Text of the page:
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I'm planning on rigging a shelf which is 18 mm sheet of OSB.

Can I just pass a cable through a grommet -protected hole in the board? Would it hold?

The sheet is 1.5 * 1.2 meters, how much space from the edge do I have to leave for each of the four points of rigging?

Basic illustration -- I want the cables to be slightly non vertical, so that the shelf would be more stable laterally.

Specifically what kind of grommet would I need. Or should I call it hollow rivet. I know I'm constrained by the radius of wire bending to be 10 times the wire diameter.

What's the required diameter of the rivet to hold reliably in the board. Does it need to go through whole thickness of the board, or would, say 10 mm be enough? Would threads on the rivet(making it hollow screw) be beneficial? What's the diameter of outer flange required to hold the grommet from being pushed into the board.

The shelf is supposed to hold 50kg overall(not necessarily evenly distributed), that makes ~250N of horizontal force pushing the grommet laterally. And up to 400N of force vertically.

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    Please tell us more. How heavy will the load be? Will the cables be hanging vertically or at an angle? Does the grommet have threads in contact with the OSB or does it have a bottom flange? How will the cable actually connect to the shelf? – Ashlar Feb 16 '16 at 20:17
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    Would it hold WHAT? – micmcg Feb 17 '16 at 5:10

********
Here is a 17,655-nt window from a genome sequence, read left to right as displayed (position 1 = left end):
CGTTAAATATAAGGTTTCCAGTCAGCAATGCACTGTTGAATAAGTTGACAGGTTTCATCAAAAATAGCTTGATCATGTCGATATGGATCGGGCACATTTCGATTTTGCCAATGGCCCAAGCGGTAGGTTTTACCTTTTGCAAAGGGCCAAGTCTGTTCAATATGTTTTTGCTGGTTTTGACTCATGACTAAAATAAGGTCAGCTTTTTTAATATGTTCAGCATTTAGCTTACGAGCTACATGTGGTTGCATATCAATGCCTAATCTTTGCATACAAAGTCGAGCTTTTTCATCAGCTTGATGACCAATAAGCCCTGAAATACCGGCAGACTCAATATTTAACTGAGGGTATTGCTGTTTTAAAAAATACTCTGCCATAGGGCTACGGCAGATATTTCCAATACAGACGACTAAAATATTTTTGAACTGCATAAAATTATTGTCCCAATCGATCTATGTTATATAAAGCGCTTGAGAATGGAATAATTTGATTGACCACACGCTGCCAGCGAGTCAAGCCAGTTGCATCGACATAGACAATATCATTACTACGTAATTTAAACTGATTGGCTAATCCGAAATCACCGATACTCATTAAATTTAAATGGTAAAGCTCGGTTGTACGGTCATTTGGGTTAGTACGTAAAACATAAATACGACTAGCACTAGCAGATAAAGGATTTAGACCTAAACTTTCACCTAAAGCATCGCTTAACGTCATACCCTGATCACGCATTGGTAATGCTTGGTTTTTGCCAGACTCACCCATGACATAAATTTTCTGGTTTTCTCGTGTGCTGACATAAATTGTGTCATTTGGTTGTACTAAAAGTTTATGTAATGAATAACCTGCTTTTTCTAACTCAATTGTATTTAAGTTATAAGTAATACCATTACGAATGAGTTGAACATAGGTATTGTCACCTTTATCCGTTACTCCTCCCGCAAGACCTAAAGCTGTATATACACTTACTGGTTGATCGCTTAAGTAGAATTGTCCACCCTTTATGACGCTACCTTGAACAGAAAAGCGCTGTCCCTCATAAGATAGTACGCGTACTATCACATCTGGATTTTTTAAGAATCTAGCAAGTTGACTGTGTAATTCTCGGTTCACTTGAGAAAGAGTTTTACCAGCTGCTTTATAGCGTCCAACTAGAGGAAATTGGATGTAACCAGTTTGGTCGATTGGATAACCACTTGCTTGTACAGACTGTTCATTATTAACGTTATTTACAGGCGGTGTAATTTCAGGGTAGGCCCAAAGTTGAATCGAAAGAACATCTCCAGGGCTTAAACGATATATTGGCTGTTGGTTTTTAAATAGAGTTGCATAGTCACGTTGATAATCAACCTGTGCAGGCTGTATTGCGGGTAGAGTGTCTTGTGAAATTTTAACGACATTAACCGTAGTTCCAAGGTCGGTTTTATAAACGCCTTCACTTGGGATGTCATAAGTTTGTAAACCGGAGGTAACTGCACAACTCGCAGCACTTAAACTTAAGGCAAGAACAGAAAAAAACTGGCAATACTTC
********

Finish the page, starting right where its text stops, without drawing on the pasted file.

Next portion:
• There are several comments about shelf sagging & shifting under load. I would think that if you used longer cable to run diagonally under the board, that would likely resolve, or at least reduce, both issues. – FreeMan Mar 21 '16 at 15:07
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I don't see any reason this wouldn't work as long as the loads on the shelf are reasonable (both the total weight and the placement of any heavy individual items). The OSB is going to be quite strong at 18mm and the portion of the cables running under the shelf will act very much like a conventional shelf support, albeit very narrow ones.

The weak point in OSB is the cut edges, which can be a little flaky or friable, and the grommets should take care of that.

The sheet is 1.5 * 1.2 meters, how much space from the edge do I have to leave for each of the four points of rigging?

I'm not sure it makes any difference since the board material outside of the holes won't be involved in taking any of the load or other forces exerted on the shelf.

I'd probably go in from the long edge approximately 15cm myself and more from the shorter edges, purely for reasons of visual balance, I honestly don't think it matters at all.

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    Depending on loads (which OP has still not clarified) I would have thought this to sag over time and should have some supporting braces to mitigate bowing across the length of the board. – Matt Feb 17 '16 at 13:35
  • @Matt, sagging is always a potential issue with any shelf. The load — and critically, how it is distributed — makes all the difference, there can be a cantilever effect (?) from stacking at the ends which directly counters bowing in the centre. – Graphus supports Monica Feb 18 '16 at 20:26
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Grommets should provide adequate protection for the hole provided they have a bottom flange capable of supporting the OSB board. I would not recommend a threaded grommet without a bottom flange.

There are however, several other design issues to consider:

The 18mm/3/4" thick OSB will begin to begin to sag between the openings if the board is not reinforced. I would recommend using a 3/4 x 1 1/2 (18mm x 36mm) wood edge trim around the perimeter (Long leg vertical) glued and nailed to the the shelf panel.

The cables may need to be secured to the shelf panel to prevent the shelf from shifting from a horizontal orientation. Although the shelf position may be stable due to the friction of the cable to the grommet, if the shelf is bumped or lifted at one side, it may slide out of level. You can test this potential risk when you first hang and load the shelf.

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